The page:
Blood sugar checks are designed to:
- Determine whether blood sugar levels are high or low
- Diagnose diabetes
- Monitor a medication’s effects on blood sugar levels
- Track whether treatments for blood sugar levels are effective
- Help determine how exercise and diet influence blood sugar levels in an individual
- Look for signs of illness or stress
Two methods are used to check blood sugar levels:
- “Finger prick” test where a small sample of blood is taken from a fingertip and then analyzed by a small machine called a glucometer.
- Laboratory test where blood is drawn from a vein and then sent to a lab for analysis.
Blood sugar tests can be used to diagnose diabetes, hypoglycemia (low blood sugar) and more. Medical providers may also order fasting blood sugar tests, or a test called a hemoglobin A1C Fasting blood sugar tests help ensure that recent food ingestion is not impacting results. Hemoglobin A1C tests are used to evaluate average blood sugar levels over the past 90 days.
When to check blood sugar levels?
Your medical provider will come up with a plan to determine the need for blood glucose testing as well as how often it needs to be performed. A type 1 diabetic may need to check blood sugar more frequently than a type 2 diabetic, for example. Sometimes “spot checks” are done if a person is having symptoms of hyper or hypoglycemia.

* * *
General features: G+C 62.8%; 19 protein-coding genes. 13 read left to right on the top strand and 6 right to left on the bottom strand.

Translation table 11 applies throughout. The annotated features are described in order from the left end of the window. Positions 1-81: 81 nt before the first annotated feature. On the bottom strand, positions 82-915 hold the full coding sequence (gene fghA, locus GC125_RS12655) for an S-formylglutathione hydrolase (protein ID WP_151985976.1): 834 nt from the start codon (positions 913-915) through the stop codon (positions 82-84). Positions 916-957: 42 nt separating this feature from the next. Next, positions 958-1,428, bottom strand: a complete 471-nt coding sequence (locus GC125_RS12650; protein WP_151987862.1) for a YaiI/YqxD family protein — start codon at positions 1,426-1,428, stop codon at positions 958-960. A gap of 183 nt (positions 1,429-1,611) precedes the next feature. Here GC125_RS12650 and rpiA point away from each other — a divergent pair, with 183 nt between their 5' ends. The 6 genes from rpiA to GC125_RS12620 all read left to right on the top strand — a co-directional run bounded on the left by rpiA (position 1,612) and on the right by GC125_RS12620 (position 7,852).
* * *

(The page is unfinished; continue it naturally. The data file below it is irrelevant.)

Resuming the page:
Most commonly a blood sugar meter, called a glucometer, is used to check blood glucose levels. The glucometer measures blood sugar amount using a very small blood sample. This sample is obtained by getting a drop of blood from a fingertip. This drop of blood is then placed on a disposable test strip, which is analyzed by the glucometer. The procedure works as follows:
- Before the test, wash hands to get the most accurate results.
- Prick the fingertip with the help of the lancet provided with the test kit.
- Touch the pricked finger edge with a test strip so that blood can be put on it.
- Insert the disposable strip into the glucometer.
The measurements of blood sugar levels will be taken immediately on the meter and will be displayed on the screen.
CGM (Continuous Glucose Monitor)
People with type 1 diabetes may use a continuous glucose monitor (CGM.) With a CGM, a sensor is used to measure blood sugar levels every few minutes. CGMs are used with mobile applications that show glucose data including averages over time. Some devices give alarms on smartphone apps if glucose levels go up or down too quickly. Research has shown that patients with Type 1 diabetes have better blood glucose control when they use a CGM.
In case of urgent medical care assistance, AfterOurs Urgent Care offers immediate telemedicine services, where medical providers are available to offer assistance. Anyone who experiences signs and symptoms requiring urgent medical attention can simply book their appointment with AfterOurs Urgent Care to directly talk to an expert. If your medical issue is not appropriate for telemedicine, we will let you know and refer you to an in-person facility.
When to visit a doctor:
If you are diabetic, you should see a medical provider in order to avoid possible serious complications.
Blood sugar checks are available at AfterOurs Urgent Care.
For more information regarding blood sugar checks, see the following website: